Santa’s elves have a lot of toys to make each year, so sometimes they have to outsource. Some of the helpers this year are retired individuals who pulled together to create something special for little girls.
Retired contractor Roy Carter, 86, is a member of Gold Country Wood Workers. “We make toys for Toys for Tots and the Center for Violence-Free Relationships every year,” said Carter, “but they are mostly trains, airplanes and cars — not too much for little girls.”
During a discussion with Mary Fatooh, activity director for Gold County Retirement Community, Fatooh asked if Carter had ever made a doll bed or a cradle. She had an antique cradle someone in her family had made. Carter fashioned a pattern from it and then made one at his home workshop.
The cradle was so successful, that Carter made eight more and then he built a doll bed which his wife, Pearl, loved. He built 10 doll beds which Pearl and her friends furnished with blankets, mattresses and dolls to be given away as Christmas gifts.
Back at Gold Country, Marjory Hubbell, 88, Mary Hinzman, 87, Doris Pine, 92 1/2, and Jean Hunter, 84, were busily knitting soft blankets for the eight cradles.
“One of my friends donated eight dolls and I made covered pads and pillows for the cradles,” said Fatooh.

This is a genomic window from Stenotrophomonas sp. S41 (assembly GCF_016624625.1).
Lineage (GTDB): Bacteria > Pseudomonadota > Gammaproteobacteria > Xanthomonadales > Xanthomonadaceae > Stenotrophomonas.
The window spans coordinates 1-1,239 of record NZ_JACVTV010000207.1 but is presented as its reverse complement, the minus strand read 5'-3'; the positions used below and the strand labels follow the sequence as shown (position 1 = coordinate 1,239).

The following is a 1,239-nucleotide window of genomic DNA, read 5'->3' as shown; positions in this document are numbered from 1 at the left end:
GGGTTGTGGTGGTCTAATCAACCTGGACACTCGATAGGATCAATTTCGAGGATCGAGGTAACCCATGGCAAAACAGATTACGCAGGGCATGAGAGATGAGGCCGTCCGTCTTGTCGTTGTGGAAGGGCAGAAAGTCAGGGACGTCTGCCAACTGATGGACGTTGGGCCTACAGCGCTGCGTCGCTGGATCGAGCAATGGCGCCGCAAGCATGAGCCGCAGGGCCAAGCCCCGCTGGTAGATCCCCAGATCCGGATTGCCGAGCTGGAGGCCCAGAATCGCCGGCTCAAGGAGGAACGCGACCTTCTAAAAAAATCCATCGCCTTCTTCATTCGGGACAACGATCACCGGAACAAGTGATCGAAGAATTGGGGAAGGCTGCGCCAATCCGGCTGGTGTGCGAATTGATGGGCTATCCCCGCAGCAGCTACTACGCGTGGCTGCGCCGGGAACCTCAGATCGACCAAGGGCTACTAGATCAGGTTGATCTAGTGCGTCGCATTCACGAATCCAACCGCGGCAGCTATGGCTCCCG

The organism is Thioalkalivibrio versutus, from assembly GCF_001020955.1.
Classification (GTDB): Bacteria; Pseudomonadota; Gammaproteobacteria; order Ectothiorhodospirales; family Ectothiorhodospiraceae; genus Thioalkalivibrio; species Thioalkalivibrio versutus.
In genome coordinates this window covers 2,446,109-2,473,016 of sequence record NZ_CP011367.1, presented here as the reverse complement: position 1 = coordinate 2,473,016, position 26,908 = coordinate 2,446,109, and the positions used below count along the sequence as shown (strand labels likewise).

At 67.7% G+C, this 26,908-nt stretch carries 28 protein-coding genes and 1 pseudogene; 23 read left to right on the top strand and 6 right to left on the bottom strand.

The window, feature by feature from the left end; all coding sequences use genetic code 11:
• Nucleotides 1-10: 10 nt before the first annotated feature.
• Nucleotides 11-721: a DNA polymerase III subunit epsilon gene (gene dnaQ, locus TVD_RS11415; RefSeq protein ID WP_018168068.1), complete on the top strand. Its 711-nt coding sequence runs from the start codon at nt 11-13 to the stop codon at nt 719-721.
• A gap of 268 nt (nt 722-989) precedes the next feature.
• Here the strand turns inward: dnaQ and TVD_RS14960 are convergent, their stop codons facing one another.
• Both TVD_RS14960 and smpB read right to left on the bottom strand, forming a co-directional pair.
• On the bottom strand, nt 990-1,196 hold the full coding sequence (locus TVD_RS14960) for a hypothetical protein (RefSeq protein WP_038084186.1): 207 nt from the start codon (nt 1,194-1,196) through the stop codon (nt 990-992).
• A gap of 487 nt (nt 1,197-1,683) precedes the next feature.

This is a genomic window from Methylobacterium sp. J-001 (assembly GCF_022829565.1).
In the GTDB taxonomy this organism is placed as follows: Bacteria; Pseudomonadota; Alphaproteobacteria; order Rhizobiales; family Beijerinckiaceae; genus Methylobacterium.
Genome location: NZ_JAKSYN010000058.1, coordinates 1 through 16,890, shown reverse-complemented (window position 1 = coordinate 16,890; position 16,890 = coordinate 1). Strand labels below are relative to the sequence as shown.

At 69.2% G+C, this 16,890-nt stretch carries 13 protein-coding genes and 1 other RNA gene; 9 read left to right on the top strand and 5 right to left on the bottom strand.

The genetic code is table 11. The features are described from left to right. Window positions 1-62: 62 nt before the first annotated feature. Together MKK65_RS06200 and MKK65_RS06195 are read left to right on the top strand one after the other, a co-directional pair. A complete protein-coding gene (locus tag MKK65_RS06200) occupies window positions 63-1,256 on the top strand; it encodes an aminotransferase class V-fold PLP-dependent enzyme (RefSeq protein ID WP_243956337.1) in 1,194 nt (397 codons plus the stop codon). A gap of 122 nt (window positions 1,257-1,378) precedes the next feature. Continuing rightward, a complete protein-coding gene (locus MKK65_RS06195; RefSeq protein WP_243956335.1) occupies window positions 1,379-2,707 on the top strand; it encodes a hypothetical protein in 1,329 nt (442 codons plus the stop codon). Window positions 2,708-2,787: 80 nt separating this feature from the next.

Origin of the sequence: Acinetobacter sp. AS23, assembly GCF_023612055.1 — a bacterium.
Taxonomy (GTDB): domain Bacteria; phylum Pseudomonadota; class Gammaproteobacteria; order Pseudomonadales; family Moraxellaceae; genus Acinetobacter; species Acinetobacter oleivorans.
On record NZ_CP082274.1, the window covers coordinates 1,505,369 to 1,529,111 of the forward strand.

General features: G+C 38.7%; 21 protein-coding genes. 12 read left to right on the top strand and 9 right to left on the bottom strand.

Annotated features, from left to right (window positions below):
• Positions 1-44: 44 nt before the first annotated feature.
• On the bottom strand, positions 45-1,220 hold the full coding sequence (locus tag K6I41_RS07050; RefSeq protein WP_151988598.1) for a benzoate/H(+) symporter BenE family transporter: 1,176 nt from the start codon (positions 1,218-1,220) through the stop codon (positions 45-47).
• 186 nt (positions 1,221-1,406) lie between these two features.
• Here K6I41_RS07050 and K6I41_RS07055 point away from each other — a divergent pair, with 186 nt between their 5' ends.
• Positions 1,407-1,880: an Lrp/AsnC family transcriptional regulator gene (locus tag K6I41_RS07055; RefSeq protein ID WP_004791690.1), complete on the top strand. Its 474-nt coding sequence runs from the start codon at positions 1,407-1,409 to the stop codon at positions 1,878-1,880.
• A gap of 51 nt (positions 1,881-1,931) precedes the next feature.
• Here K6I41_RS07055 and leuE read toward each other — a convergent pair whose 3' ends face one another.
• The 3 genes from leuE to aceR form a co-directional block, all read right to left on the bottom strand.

On Dec. 5, Carter brought the cradles to Gold Country so Fatooh and the knitters could see how their collaborative efforts turned out before delivery to the Salvation Army, Toys for Tots and the Center. Standing for a photo between the ladies who are part of a knitting group at Gold Country, Carter joked, “Don’t let my wife see this.”
The ladies make other items for donation throughout the year. Mary Hinzman donates hats to the Cancer Resource Center in Cameron Park and to the homeless. Doris Pine, who learned to knit in first grade in Germany makes hats, slippers and many other items.
The cradles and blankets are sure to be cherished, perhaps becoming heirlooms to be passed along to future generations. No matter how mature the elf, Santa always appreciates the help.
Contact Wendy Schultz at 530 344-5069 or [email protected] Follow @wschultzMtDemo on Twitter.